Lots of ways work well.
The most simple and direct is to ask students to say what they think they've concluded from the discussion. You make a list of these on the board as students volunteer them. They don't have to be consistent with each other. Leave it to the students to synthesize.
Sometimes you'll have some summary remarks, some points you'd like to make at the end of class. That's fine, as long as you don't create a pattern in which students wait for you to unveil the magic "answers" at the end.
Similarly, I'd avoid using closing "takeaways" Powerpoint slides. If you do this regularly, it will undermine discussion. Students will take the official answers from you, rather than making their own judgments about synthesis from the discussion. Some students will be less inclined to contribute their ideas, figuring that it's your ideas on the takeaway slides at the end that really matter, or worried that the ideas they contribute might conflict with your official answers at the end.
I've sometimes asked one to three students at the beginning of class to keep track of what they think the conclusions from our discussion should be. In effect, they serve as listeners and synthesizers for the class. Then at the end of session, I ask these students to tell us what they've come up with. What they've heard and concluded from what they've heard. This can work brilliantly, or just okay.
You may also want to ask students to vote on where they stand, and use that to frame a closing discussion. That works especially well if you've asked them to vote early in the class and a lot of people have shifted their position. You can then ask someone who has shifted position to say why. This tends to produce nice conclusions.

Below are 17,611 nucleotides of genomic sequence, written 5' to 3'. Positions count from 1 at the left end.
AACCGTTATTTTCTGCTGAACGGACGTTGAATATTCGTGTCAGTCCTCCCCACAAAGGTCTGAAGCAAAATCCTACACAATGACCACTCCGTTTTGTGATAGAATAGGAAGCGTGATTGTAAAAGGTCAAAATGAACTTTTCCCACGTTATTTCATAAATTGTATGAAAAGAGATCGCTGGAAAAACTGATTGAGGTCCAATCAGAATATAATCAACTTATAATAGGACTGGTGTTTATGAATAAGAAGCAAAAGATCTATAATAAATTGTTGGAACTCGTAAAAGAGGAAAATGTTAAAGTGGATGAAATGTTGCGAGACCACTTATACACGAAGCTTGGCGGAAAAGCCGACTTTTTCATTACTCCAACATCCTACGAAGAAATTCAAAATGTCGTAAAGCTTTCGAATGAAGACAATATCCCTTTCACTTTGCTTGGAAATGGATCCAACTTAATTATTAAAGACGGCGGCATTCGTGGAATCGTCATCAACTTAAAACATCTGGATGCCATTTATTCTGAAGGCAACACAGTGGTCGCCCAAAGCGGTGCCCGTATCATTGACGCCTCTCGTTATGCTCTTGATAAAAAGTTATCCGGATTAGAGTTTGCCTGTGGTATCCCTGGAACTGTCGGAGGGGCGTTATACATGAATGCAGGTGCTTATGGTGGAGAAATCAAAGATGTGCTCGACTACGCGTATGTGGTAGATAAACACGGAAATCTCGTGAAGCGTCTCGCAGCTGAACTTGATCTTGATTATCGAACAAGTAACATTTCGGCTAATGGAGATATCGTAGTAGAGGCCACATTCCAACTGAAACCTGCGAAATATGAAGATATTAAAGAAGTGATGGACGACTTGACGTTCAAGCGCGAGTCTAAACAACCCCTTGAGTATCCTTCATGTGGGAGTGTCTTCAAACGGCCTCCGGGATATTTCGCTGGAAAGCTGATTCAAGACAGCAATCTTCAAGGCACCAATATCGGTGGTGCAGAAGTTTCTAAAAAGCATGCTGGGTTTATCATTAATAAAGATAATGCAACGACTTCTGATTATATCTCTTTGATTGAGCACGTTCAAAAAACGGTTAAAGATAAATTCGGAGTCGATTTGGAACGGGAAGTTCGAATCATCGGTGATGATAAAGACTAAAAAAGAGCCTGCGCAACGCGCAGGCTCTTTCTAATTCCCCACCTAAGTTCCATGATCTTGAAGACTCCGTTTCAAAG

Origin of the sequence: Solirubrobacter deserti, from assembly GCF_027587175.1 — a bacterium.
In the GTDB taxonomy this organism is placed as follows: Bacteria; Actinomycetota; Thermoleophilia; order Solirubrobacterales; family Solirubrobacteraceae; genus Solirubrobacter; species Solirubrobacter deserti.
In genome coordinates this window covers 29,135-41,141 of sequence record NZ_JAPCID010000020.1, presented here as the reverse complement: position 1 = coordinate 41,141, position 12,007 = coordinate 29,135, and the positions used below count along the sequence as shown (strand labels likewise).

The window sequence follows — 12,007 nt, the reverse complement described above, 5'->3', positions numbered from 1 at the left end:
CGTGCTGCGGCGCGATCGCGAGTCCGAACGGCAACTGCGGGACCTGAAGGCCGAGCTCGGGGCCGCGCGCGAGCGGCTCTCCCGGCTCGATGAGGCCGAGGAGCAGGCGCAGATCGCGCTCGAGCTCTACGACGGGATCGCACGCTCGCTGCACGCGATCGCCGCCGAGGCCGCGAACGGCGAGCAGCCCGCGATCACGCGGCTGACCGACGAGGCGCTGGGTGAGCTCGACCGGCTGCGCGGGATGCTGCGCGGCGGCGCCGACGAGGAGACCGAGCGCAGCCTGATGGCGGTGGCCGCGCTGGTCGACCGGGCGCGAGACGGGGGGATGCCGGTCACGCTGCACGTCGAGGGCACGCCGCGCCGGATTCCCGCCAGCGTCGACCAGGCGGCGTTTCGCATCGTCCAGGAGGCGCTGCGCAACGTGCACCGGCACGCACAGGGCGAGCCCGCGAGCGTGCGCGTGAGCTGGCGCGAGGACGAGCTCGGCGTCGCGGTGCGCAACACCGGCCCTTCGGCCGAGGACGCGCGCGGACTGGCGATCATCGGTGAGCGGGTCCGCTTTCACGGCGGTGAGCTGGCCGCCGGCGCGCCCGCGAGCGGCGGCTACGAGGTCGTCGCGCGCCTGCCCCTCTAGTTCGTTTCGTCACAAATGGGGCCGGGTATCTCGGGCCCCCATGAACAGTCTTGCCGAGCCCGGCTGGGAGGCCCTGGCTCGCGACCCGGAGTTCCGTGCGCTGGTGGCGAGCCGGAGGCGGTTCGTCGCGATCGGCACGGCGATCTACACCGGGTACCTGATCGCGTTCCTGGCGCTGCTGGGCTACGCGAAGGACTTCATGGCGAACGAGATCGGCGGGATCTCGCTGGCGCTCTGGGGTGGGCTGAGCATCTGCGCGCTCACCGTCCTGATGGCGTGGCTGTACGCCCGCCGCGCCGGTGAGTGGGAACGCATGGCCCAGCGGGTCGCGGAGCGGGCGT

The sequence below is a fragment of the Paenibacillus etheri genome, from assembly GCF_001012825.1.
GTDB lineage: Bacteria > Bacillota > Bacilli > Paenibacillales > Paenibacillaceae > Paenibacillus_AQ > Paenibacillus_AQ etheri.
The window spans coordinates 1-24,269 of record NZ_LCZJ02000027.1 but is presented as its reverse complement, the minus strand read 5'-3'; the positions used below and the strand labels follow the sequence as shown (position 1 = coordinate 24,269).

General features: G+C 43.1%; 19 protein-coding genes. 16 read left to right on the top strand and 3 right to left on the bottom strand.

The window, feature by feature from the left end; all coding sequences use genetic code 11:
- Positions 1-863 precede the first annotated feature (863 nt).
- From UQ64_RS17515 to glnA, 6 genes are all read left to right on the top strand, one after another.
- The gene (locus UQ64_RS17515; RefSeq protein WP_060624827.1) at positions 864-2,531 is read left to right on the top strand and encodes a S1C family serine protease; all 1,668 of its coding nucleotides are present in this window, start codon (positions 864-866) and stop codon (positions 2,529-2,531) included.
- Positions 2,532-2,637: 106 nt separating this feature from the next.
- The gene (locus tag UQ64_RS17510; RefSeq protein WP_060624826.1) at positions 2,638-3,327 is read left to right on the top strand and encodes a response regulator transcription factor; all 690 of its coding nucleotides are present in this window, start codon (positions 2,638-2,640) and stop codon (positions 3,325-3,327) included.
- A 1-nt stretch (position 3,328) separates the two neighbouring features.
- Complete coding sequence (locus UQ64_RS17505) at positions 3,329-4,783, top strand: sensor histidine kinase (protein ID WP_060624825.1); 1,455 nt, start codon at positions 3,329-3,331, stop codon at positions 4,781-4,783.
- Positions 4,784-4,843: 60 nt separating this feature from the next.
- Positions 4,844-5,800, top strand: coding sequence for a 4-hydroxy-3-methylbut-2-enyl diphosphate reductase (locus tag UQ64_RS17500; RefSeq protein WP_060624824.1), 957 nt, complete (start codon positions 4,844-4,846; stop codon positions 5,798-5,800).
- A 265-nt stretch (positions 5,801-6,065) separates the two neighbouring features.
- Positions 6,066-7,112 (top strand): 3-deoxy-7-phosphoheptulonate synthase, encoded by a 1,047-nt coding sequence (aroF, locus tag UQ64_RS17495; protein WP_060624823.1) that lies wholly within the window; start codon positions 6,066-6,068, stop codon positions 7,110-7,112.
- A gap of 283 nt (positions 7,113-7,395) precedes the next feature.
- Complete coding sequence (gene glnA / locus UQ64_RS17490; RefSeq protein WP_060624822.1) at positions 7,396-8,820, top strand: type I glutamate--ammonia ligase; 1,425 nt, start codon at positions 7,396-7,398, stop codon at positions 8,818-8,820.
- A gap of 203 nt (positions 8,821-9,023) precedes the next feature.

I'm sure there are dozens of other good ways, these are just a few I use that come to mind.
About three pages into the play, Mr. Henderson (County Attorney) asks the sheriff if he had found anything important, anything that would "point to any motive." The sheriff replies that nothing had been found. At the end of the play, when Mr. Henderson, Hale, and the sheriff are coming downstairs, they still have not found any evidence pointing to a motive. In other words, they have found nothing that would indicate any reason why Mrs....
About three pages into the play, Mr. Henderson (County Attorney) asks the sheriff if he had found anything important, anything that would "point to any motive." The sheriff replies that nothing had been found. At the end of the play, when Mr. Henderson, Hale, and the sheriff are coming downstairs, they still have not found any evidence pointing to a motive. In other words, they have found nothing that would indicate any reason why Mrs. Wright would've had to kill her husband, or any reason why she chose to kill him the way that she did. He says to the sheriff (Peters):
No, Peters, it's all perfectly clear except a reason for doing it. But you know juries when it comes to women. If there was some definite thing. Something to show--something to make a story about--a thing that would connect up with this strange way of doing it--
Henderson and the other two men ignore the "trifling" evidence. The women pay attention to the so called trifling details and they discover the motive. Aside from the fact that Mr. Wright was not a kind husband, they find clues, most notably the remains of a strangled bird. This is fairly sound evidence of a motive. The women conclude that Mr. Wright strangled the bird. The women conclude that strangling Mr. Wright was her retaliation, but they sympathize with her and that's why they hide the evidence.